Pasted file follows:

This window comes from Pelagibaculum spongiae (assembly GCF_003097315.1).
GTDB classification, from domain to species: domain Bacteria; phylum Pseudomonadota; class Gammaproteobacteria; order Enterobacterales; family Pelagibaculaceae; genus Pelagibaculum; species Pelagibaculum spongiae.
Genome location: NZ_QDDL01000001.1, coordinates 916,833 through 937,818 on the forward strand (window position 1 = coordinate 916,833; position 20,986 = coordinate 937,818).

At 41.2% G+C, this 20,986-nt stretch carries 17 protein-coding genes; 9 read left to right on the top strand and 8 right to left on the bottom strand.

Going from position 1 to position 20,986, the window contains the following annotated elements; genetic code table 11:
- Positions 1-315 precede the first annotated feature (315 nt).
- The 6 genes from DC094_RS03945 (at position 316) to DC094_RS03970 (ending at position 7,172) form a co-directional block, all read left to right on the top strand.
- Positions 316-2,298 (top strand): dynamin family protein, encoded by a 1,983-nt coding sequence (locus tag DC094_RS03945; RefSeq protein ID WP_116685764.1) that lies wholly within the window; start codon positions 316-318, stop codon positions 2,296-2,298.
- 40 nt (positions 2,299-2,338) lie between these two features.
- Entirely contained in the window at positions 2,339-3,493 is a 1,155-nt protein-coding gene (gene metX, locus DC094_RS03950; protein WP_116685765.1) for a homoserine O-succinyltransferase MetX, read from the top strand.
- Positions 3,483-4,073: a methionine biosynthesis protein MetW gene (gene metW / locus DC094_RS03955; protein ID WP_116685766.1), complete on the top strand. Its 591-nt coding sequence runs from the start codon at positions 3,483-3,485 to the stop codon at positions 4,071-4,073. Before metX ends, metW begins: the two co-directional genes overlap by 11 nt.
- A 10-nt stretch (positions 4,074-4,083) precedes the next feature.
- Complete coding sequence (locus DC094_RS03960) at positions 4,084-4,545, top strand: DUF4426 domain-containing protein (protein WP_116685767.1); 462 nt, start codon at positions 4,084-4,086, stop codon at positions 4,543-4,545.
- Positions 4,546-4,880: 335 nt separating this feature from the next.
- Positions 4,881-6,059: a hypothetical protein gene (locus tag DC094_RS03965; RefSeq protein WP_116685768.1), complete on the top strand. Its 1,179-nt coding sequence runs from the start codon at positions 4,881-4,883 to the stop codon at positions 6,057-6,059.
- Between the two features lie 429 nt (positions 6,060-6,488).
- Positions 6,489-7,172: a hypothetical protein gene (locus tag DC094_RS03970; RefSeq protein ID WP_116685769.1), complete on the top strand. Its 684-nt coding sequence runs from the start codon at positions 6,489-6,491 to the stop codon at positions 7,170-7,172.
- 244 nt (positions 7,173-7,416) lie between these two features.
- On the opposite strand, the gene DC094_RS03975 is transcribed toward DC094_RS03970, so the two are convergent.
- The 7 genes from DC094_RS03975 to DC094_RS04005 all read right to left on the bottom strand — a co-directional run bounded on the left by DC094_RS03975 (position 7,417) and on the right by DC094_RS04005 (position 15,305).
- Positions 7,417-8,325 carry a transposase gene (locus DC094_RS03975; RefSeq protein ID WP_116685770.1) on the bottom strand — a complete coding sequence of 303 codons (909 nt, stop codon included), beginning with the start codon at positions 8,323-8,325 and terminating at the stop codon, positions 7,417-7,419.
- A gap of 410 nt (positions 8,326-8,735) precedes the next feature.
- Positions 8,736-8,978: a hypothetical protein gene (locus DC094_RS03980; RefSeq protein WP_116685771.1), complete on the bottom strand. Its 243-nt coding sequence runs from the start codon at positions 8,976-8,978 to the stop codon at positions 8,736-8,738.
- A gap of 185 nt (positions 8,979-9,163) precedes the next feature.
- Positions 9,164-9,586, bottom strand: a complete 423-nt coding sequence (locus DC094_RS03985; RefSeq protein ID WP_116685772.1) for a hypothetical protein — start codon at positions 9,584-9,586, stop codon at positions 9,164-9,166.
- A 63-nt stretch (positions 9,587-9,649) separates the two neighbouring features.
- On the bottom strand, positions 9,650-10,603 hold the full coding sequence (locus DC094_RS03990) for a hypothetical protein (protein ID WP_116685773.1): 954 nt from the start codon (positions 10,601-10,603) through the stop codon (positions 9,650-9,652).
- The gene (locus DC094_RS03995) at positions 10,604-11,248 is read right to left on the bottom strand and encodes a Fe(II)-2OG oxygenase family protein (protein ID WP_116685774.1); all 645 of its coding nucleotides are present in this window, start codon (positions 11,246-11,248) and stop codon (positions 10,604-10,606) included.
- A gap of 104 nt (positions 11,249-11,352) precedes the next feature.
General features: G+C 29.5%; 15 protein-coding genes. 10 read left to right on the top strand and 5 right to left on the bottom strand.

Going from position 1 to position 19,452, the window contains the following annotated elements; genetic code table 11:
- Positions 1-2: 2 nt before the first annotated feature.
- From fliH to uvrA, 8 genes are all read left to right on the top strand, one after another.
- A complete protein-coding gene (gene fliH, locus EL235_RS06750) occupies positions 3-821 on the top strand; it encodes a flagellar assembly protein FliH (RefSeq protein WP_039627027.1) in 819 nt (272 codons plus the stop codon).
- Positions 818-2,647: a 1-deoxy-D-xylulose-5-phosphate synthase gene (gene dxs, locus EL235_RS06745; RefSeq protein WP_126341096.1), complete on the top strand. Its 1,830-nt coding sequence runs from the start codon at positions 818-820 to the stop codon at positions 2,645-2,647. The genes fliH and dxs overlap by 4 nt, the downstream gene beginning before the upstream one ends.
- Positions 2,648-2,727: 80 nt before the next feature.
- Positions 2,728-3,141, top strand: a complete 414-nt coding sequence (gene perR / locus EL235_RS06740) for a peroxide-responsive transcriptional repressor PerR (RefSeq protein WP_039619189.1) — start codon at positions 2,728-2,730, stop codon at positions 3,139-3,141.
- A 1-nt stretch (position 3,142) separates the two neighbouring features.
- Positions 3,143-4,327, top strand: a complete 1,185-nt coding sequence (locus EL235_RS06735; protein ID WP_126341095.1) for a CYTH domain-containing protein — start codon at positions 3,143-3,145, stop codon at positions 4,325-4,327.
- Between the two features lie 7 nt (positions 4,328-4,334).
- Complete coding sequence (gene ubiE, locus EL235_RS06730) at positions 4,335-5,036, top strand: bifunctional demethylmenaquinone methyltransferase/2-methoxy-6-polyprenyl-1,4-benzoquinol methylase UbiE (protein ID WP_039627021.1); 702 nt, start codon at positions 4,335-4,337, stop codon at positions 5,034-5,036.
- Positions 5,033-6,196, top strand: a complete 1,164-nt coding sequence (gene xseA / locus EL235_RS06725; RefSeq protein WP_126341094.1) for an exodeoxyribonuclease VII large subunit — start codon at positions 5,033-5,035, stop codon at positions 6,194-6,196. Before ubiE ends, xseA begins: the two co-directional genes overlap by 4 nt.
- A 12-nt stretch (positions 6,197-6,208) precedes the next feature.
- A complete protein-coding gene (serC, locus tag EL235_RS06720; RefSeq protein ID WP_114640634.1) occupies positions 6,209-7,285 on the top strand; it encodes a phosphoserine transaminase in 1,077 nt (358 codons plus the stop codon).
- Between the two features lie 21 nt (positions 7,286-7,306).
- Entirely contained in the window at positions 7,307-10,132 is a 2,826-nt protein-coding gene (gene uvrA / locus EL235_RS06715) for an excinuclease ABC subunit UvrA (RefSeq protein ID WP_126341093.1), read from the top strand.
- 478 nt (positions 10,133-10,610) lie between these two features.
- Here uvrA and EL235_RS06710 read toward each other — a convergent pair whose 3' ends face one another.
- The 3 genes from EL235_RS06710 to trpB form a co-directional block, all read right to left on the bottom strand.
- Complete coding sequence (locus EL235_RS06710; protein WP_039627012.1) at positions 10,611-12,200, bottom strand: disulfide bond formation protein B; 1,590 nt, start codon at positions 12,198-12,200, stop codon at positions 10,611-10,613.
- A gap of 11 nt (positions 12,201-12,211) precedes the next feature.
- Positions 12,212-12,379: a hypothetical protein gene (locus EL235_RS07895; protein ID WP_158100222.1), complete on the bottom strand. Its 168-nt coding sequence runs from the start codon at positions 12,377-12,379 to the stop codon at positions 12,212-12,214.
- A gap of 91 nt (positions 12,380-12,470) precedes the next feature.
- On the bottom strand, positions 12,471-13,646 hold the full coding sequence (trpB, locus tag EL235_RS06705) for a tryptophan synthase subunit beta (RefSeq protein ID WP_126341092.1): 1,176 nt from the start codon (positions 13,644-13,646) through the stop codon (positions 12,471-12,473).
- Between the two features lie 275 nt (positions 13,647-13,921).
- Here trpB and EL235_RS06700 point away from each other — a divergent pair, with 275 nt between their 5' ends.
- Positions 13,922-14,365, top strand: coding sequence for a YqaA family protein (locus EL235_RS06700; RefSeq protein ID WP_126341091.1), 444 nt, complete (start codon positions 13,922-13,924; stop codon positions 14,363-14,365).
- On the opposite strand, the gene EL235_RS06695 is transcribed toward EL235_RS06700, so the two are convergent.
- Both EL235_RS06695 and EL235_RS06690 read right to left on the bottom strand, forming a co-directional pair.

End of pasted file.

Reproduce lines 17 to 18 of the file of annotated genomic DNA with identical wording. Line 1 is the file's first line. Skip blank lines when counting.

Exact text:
- Positions 6,489-7,172: a hypothetical protein gene (locus tag DC094_RS03970; RefSeq protein ID WP_116685769.1), complete on the top strand. Its 684-nt coding sequence runs from the start codon at positions 6,489-6,491 to the stop codon at positions 7,170-7,172.
- 244 nt (positions 7,173-7,416) lie between these two features.